The scientific definition of synbiotic was the central topic of the international scientific panel brought together by ISAPP in May 2019 in Antwerp, Belgium. Members of the panel, eleven of the top academic experts in the field of probiotics and prebiotics, gathered to clarify a scientifically valid approach for use of the word ‘synbiotic’, and to communicate this by position paper. The outcome of this consensus panel is currently in press at Nature Reviews Gastroenterology & Hepatology.

Kelly Swanson, Professor in the Department of Animal Sciences and Division of Nutritional Sciences at University of Illinois at Urbana-Champaign, chaired the panel and led the paper’s publication. Swanson has been studying gastrointestinal health in both humans, companion animals (dogs and cats) and rodent models for the past 20 years—and having followed the rapid advances in the field of probiotics and prebiotics during those two decades, he knew the task of creating a synbiotic definition would not be easy.

He says, “The field is highly complicated, so an interdisciplinary panel was essential. The main areas of expertise included microbiology and microbial ecology; gastrointestinal physiology; immunology; food science; nutritional biochemistry and host metabolism.”

A timely discussion

According to Swanson, an increase in research interest, built on a foundation of recent scientific and technical gains, made this the right time to come to consensus on a synbiotic definition. He says, “Over the past decade, technological advances have allowed scientists to study the gut microbiome at a molecular level. In addition to characterizing the composition of the gut microbes, researchers are learning more about their biological activity and how they may impact host health.”

Furthermore, clarity about the definition was urgently needed because of the rapidly growing synbiotics market. Consumers seem to be more aware of synbiotics than ever, but they face a bewildering array of product offerings labeled as ‘synbiotic’ without a clear understanding of what that term entails and with no framework for establishing scientific efficacy. Swanson says, “As the field has moved forward and the sales of probiotics and prebiotics have increased, there has been more interest in combining substances to enhance efficacy. Some of these combinations may function as synbiotics, but it is not guaranteed. Rather than randomly combining substances together, there should be scientific rationale supporting their use.”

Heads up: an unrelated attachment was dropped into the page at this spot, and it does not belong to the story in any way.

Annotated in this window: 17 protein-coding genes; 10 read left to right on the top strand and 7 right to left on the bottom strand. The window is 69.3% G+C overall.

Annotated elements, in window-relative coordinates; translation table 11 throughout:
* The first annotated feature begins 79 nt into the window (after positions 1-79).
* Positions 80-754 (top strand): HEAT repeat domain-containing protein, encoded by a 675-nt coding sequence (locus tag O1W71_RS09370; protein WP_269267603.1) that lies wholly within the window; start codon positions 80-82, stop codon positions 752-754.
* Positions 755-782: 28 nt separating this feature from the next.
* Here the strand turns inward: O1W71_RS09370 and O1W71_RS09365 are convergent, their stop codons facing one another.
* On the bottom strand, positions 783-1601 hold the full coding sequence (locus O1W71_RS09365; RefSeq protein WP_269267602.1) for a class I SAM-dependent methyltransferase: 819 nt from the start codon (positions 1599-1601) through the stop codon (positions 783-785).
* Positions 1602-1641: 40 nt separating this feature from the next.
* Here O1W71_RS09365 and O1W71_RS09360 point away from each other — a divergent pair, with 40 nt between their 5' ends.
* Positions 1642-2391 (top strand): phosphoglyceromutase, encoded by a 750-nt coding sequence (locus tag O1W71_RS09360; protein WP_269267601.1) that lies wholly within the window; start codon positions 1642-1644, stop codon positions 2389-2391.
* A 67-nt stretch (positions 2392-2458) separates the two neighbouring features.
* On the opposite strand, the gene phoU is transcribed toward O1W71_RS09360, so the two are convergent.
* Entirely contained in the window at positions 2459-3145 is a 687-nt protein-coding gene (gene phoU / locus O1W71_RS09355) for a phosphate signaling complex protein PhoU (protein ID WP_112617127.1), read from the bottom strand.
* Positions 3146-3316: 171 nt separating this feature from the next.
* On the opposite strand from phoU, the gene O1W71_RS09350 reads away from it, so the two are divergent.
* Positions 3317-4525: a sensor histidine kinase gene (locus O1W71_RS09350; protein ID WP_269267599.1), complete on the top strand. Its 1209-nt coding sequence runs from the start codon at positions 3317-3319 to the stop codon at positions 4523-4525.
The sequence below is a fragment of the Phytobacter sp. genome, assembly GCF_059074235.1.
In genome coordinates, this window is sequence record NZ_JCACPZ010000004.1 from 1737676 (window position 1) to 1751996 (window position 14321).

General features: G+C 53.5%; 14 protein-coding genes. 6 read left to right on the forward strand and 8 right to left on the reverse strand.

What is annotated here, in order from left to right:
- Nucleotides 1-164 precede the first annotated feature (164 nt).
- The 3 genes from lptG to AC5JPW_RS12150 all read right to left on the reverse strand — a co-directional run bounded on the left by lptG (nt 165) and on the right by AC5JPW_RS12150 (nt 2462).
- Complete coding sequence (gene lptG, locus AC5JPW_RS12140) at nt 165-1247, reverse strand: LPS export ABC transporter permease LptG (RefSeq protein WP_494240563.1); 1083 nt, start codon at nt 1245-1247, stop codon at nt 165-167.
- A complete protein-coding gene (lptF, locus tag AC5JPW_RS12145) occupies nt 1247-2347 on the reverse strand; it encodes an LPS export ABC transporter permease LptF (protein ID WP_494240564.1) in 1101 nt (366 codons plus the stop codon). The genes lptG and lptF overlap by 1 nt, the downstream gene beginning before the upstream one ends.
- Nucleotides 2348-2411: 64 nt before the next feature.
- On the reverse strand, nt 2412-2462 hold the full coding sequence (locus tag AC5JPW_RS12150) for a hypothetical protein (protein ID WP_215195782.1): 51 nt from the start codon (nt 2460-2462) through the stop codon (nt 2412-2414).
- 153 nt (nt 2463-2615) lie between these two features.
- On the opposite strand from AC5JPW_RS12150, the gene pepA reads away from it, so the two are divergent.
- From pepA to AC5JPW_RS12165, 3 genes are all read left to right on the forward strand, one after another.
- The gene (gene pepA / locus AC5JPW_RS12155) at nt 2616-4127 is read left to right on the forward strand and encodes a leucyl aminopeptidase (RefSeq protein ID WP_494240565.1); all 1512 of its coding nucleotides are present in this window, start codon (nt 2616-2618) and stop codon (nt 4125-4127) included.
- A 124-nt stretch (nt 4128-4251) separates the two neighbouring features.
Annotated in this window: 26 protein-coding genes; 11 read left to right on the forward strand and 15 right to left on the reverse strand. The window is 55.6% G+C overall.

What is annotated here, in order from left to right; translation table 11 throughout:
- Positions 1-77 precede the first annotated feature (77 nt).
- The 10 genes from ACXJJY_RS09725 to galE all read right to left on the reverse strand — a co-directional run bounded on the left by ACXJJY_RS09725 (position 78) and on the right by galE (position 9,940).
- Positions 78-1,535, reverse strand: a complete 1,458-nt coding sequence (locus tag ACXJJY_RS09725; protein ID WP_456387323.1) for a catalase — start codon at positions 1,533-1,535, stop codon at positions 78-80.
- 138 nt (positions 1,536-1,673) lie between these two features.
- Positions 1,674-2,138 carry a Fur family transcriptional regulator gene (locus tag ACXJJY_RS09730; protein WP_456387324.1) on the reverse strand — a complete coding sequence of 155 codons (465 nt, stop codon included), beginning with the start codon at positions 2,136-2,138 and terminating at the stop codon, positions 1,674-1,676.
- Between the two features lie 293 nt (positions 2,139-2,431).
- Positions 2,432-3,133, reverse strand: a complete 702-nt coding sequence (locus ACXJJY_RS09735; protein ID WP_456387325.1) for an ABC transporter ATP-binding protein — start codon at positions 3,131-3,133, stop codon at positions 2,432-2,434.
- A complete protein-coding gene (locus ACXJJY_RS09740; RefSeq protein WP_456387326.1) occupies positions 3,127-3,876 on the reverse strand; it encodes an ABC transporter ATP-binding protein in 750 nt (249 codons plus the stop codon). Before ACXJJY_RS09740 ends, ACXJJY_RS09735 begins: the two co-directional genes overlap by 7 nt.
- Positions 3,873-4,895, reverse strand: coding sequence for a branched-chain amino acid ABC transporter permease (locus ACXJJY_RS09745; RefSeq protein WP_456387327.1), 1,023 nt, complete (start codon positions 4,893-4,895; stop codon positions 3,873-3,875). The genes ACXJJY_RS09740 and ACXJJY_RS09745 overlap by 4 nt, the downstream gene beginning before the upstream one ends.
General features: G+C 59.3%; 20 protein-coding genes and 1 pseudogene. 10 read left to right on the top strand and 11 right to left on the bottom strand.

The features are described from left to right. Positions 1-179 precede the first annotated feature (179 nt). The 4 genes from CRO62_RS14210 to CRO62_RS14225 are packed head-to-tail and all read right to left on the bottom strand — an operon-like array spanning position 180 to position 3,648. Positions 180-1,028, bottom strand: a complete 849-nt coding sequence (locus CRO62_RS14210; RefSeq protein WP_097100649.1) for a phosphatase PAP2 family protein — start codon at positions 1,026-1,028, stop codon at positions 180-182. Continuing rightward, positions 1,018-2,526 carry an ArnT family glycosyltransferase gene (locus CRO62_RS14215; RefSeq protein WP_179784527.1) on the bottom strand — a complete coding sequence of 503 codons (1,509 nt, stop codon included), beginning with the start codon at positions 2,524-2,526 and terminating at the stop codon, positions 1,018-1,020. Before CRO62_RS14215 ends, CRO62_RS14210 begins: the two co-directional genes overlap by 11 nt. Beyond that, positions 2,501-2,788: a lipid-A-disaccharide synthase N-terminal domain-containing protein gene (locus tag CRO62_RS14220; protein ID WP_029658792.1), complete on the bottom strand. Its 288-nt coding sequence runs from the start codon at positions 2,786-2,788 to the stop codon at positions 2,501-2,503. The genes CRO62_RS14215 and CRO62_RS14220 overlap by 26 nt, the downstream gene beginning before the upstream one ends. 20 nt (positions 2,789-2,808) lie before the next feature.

Clarifying the concept

One of the first questions the panel members had to tackle was whether to stick to the idea of a synbiotic as ‘probiotic plus prebiotic’, thus leaning heavily on the ISAPP-led international consensus definitions of probiotics and prebiotics published in 2014 and 2017, respectively. But the panel members decided this narrow scope would ultimately limit innovation in the synbiotic category.

Swanson explains, “While many synbiotics may be composed of an established prebiotic and established probiotic, the panel did not want to restrict scientific advances in the synbiotic category by requiring use of components already established on their own.”

As a result, he says, previously untested live microbes and potential prebiotic substances could be considered a synbiotic if the combination showed efficacy, and if the health benefit came from administering both the live microbe and the substrate it utilized—that is, the microbe together with its ‘food’.